As construction transitions through 2010 to a rebound in 2011, equipment-management teams should use the time to accomplish eight key tasks.
1) Contain costs. With fewer jobs, more organizations will be bidding against yours. Profit margins will continue to underperform. Don’t let equipment costs add to the erosion. Monitor, review, adjust...continuously.
2) Maximize machine life. Keep an eye on fleet age, maintenance costs, components. Work to obtain maximum life without sacrificing utilization, residual value, efficiency or safety. Capital budgets will be tight, so they will have to be spent wisely.
3) Be frugal without being foolish. Continue to evaluate and monitor both capital and maintenance budgets. As revenue stays weak, managers will be asked to do more with less. Work to move some of the capital savings into maintenance.
4) Manage management expectations. There are contradicting forces when you simultaneously attempt task #2 and #3. There will be trade-offs, and management must understand the risks of extending machine life without accounting for the increase in maintenance required to keep those machines operating safely and efficiently.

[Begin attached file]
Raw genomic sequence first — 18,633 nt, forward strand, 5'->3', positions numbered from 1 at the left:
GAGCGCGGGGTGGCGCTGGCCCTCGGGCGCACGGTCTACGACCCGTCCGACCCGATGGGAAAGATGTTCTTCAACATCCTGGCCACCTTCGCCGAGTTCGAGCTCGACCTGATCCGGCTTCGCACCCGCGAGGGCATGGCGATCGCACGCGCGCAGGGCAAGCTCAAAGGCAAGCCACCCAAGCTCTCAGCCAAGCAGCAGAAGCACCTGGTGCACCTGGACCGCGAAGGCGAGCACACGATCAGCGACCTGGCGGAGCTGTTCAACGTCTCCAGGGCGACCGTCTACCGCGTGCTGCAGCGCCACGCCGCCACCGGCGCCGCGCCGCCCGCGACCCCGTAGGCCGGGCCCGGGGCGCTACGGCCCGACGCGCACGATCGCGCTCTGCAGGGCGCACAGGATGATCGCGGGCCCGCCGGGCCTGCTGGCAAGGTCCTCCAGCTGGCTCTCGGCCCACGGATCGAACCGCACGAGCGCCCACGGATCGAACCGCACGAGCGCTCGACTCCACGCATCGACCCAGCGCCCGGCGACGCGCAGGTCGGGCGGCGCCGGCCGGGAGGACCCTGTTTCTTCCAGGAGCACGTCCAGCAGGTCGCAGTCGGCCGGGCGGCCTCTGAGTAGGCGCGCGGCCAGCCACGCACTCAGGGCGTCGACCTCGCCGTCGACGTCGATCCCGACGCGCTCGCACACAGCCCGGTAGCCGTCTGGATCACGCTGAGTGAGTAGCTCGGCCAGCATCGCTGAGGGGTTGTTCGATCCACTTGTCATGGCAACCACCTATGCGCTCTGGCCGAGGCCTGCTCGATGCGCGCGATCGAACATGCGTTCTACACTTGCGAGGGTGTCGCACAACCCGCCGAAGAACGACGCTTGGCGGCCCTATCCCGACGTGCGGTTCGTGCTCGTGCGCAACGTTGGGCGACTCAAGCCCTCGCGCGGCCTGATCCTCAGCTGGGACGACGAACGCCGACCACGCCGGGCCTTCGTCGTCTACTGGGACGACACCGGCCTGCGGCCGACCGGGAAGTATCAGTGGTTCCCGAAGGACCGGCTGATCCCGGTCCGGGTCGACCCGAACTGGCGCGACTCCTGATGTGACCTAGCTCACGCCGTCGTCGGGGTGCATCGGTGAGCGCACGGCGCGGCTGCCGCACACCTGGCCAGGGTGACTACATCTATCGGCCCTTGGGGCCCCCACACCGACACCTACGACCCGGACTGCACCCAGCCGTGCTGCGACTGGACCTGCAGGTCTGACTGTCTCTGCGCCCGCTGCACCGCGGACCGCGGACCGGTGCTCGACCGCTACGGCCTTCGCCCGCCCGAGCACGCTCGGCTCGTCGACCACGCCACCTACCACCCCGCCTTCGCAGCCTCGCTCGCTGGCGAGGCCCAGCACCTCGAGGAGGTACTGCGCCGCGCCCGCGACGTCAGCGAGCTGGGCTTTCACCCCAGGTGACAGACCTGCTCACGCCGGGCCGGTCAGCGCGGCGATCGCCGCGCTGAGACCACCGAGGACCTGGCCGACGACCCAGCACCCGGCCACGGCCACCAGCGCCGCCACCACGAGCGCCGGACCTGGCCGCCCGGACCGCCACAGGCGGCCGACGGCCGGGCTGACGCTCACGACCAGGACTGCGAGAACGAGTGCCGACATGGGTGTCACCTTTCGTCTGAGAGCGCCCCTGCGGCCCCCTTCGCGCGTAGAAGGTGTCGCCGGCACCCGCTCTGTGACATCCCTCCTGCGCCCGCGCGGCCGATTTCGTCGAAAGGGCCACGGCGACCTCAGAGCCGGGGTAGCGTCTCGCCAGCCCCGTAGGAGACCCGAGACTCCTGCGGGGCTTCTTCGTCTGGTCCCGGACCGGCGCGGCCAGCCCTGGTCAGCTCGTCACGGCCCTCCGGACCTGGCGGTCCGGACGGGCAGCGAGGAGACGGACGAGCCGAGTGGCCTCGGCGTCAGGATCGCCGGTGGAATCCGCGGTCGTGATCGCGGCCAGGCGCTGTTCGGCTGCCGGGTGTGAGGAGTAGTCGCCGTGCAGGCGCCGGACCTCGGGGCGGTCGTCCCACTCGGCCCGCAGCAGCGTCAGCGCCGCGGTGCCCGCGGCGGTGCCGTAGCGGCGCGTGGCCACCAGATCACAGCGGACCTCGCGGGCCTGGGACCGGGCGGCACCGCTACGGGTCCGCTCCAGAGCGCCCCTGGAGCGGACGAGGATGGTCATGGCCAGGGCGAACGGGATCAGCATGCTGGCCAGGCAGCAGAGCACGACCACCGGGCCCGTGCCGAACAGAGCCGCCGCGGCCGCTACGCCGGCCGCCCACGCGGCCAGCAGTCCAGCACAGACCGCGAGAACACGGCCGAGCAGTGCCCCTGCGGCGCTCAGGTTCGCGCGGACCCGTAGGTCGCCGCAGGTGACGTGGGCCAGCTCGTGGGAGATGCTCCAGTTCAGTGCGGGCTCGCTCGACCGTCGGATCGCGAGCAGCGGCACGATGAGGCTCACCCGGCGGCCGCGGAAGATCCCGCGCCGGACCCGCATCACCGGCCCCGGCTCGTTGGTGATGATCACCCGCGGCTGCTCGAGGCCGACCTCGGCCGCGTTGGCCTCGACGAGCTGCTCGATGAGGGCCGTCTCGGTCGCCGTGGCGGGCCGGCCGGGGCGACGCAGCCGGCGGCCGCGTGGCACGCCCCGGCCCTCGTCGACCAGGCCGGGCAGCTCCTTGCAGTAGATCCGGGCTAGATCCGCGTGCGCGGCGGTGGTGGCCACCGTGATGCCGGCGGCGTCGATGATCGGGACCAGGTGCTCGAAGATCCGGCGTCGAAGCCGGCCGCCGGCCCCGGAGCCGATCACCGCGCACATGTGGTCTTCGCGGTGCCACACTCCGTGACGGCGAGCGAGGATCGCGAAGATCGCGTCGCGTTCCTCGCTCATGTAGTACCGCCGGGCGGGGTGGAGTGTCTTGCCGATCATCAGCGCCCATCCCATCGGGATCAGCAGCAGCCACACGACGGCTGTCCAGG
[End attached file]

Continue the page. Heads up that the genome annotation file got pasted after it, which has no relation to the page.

5) Prioritize purchase strategies. Watch used-equipment prices.
6) Don’t forget fuel. Many budgets have been reduced simply because fuel prices have fallen from a couple of years ago. That will not last.
7) Motivate and encourage staff. This may be the hardest task of them all. Encourage them that when business returns, this staff will be primed and ready to perform.
8) Stick close to proven suppliers. Talk more deeply about how his business can make your fleet stronger. Keep those existing relationships strong and talk about ways to make them stronger. The loyalty shown today will pay dividends down the road.
A fleet professional told me that “times like these make better managers out of us.” That’s not bad advice.
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